The flamethrower tank known as the original and official name Panzerflammwagen or Panzer (F). Later renamed the Panzer II (Flamingo). All of the above names were the same special vehicle identification, Sd.Kfz.122. The trolley design began in 1939, the beginning of the year. The substrate was responsible for the design of MAN and the tower was part of Daimler-Benz’s responsibility.
As a result, the vehicle on each front wing was installed independently operate small flamethrower towers, which was the turning radius of 180 degrees at 9 o’clock to 3 o’clock noon. Both flamethrower was mudguards my 160 liter oil tank, which allowed the two to three-second firing of the flame for about 80 times. The oil was used for lighting the flame of acetylene and the shooting of the force required to obtain nitrogen, for which the car was 4 pcs cylinders. Middle-defense for the wagon in the tower dome was one pcs MG34 machine guns. Machine sight of a rifle was set to 200 meters, and ammunition were a total of 1800 pieces. wagon weighed 12 tons and had a crew of three.
Armor was 30 mm at the front and the sides and back 14.5 mm. Armor was sufficient to less than 25 mm anti-tank weapons than 600 meters stretch and less than 8 mm ammunition armor was sufficient at all distances. April 1939, was given the command vehicle manufacturing itself to start, and as the primary platform was chosen, therefore, MAN made Panzer II D of the platform, which was a Maybach HL 62 water-cooled six-cylinder and 6.2-liter engine.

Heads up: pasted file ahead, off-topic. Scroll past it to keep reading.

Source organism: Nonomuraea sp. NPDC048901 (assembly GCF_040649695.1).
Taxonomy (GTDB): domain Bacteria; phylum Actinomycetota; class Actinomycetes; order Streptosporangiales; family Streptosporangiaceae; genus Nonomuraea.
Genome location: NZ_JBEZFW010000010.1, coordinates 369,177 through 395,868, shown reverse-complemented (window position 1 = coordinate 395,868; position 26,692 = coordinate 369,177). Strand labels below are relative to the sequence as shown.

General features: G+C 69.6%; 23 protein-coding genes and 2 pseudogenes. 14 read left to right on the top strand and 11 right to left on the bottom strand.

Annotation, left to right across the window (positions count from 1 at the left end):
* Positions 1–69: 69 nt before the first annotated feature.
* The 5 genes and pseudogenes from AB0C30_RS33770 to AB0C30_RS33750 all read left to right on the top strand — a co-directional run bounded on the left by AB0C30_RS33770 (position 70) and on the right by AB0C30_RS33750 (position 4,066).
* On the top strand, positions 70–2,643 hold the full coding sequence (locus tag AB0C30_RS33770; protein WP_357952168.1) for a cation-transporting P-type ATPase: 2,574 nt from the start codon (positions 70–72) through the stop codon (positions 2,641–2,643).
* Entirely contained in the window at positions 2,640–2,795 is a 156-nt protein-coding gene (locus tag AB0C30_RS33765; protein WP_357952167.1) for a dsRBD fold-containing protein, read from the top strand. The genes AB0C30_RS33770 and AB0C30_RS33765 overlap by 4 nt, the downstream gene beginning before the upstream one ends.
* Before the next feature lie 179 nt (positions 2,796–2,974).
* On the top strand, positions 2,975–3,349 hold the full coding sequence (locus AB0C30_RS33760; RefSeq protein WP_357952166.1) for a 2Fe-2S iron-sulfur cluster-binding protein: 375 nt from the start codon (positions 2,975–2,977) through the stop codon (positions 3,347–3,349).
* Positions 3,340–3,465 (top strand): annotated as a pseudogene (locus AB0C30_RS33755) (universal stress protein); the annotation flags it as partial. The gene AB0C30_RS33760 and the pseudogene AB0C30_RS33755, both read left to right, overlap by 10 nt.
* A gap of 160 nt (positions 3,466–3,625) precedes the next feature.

Two series of Flammpanzer II were ordered. The O-series, or Ausf A, was built before May 1940 and February 1941. It was followed by an order for 150, the Ausf B, with only minor changes. Only 65 of these were completed before production was cancelled in March 1942. Of this total of 155, 43 were produced by converting existing Panzer II Ausf D fuselages.
The Flammpanzer II entered service on the Russian front in June 1941. Two flame-thrower battalions were formed, but the type was not a success. The combination of highly flammable and thin armour was not ideal, and the units suffered heavy casualties. They were withdrawn early in 1942, and the surviving fuselages were converted to 7.62cm PaK (r) (Sd Kfz 132)